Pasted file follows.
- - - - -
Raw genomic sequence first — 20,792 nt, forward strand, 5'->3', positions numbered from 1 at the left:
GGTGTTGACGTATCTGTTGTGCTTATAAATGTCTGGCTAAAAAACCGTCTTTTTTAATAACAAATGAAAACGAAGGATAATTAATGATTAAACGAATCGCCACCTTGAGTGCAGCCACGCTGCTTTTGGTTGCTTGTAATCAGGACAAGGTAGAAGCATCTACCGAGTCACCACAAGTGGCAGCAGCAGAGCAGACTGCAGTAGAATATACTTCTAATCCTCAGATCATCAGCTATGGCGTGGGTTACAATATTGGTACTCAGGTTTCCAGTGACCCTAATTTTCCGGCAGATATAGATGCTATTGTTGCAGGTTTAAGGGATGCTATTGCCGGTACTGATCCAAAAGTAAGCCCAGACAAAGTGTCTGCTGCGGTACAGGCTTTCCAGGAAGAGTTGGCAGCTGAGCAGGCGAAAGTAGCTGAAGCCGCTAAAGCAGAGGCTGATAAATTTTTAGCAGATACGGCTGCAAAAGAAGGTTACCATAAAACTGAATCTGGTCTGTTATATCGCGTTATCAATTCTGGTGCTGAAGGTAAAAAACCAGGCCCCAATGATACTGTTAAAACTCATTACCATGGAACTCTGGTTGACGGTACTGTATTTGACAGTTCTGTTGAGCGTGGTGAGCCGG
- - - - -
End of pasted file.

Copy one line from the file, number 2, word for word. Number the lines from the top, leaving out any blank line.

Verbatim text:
GGTGTTGACGTATCTGTTGTGCTTATAAATGTCTGGCTAAAAAACCGTCTTTTTTAATAACAAATGAAAACGAAGGATAATTAATGATTAAACGAATCGCCACCTTGAGTGCAGCCACGCTGCTTTTGGTTGCTTGTAATCAGGACAAGGTAGAAGCATCTACCGAGTCACCACAAGTGGCAGCAGCAGAGCAGACTGCAGTAGAATATACTTCTAATCCTCAGATCATCAGCTATGGCGTGGGTTACAATATTGGTACTCAGGTTTCCAGTGACCCTAATTTTCCGGCAGATATAGATGCTATTGTTGCAGGTTTAAGGGATGCTATTGCCGGTACTGATCCAAAAGTAAGCCCAGACAAAGTGTCTGCTGCGGTACAGGCTTTCCAGGAAGAGTTGGCAGCTGAGCAGGCGAAAGTAGCTGAAGCCGCTAAAGCAGAGGCTGATAAATTTTTAGCAGATACGGCTGCAAAAGAAGGTTACCATAAAACTGAATCTGGTCTGTTATATCGCGTTATCAATTCTGGTGCTGAAGGTAAAAAACCAGGCCCCAATGATACTGTTAAAACTCATTACCATGGAACTCTGGTTGACGGTACTGTATTTGACAGTTCTGTTGAGCGTGGTGAGCCGG